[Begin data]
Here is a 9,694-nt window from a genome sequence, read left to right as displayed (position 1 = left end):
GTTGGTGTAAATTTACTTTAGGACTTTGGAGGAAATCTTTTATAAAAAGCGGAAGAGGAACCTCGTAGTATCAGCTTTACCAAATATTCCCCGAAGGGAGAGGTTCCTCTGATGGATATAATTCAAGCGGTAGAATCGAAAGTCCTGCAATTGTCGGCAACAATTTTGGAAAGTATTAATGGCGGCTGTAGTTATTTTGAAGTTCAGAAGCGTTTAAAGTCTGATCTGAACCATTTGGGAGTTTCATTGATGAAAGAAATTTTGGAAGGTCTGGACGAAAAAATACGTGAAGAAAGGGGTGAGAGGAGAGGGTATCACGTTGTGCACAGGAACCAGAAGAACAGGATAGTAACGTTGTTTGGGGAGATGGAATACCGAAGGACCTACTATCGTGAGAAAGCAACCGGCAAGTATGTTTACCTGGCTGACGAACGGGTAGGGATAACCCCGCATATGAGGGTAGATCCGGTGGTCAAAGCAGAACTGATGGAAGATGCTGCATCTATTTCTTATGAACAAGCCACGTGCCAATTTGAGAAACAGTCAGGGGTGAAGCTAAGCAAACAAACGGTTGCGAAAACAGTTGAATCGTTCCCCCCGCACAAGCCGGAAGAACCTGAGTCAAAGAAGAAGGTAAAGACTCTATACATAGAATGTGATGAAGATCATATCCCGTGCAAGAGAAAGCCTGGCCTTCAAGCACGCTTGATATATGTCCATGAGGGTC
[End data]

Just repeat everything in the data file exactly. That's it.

Here is a 9,694-nt window from a genome sequence, read left to right as displayed (position 1 = left end):
GTTGGTGTAAATTTACTTTAGGACTTTGGAGGAAATCTTTTATAAAAAGCGGAAGAGGAACCTCGTAGTATCAGCTTTACCAAATATTCCCCGAAGGGAGAGGTTCCTCTGATGGATATAATTCAAGCGGTAGAATCGAAAGTCCTGCAATTGTCGGCAACAATTTTGGAAAGTATTAATGGCGGCTGTAGTTATTTTGAAGTTCAGAAGCGTTTAAAGTCTGATCTGAACCATTTGGGAGTTTCATTGATGAAAGAAATTTTGGAAGGTCTGGACGAAAAAATACGTGAAGAAAGGGGTGAGAGGAGAGGGTATCACGTTGTGCACAGGAACCAGAAGAACAGGATAGTAACGTTGTTTGGGGAGATGGAATACCGAAGGACCTACTATCGTGAGAAAGCAACCGGCAAGTATGTTTACCTGGCTGACGAACGGGTAGGGATAACCCCGCATATGAGGGTAGATCCGGTGGTCAAAGCAGAACTGATGGAAGATGCTGCATCTATTTCTTATGAACAAGCCACGTGCCAATTTGAGAAACAGTCAGGGGTGAAGCTAAGCAAACAAACGGTTGCGAAAACAGTTGAATCGTTCCCCCCGCACAAGCCGGAAGAACCTGAGTCAAAGAAGAAGGTAAAGACTCTATACATAGAATGTGATGAAGATCATATCCCGTGCAAGAGAAAGCCTGGCCTTCAAGCACGCTTGATATATGTCCATGAGGGTC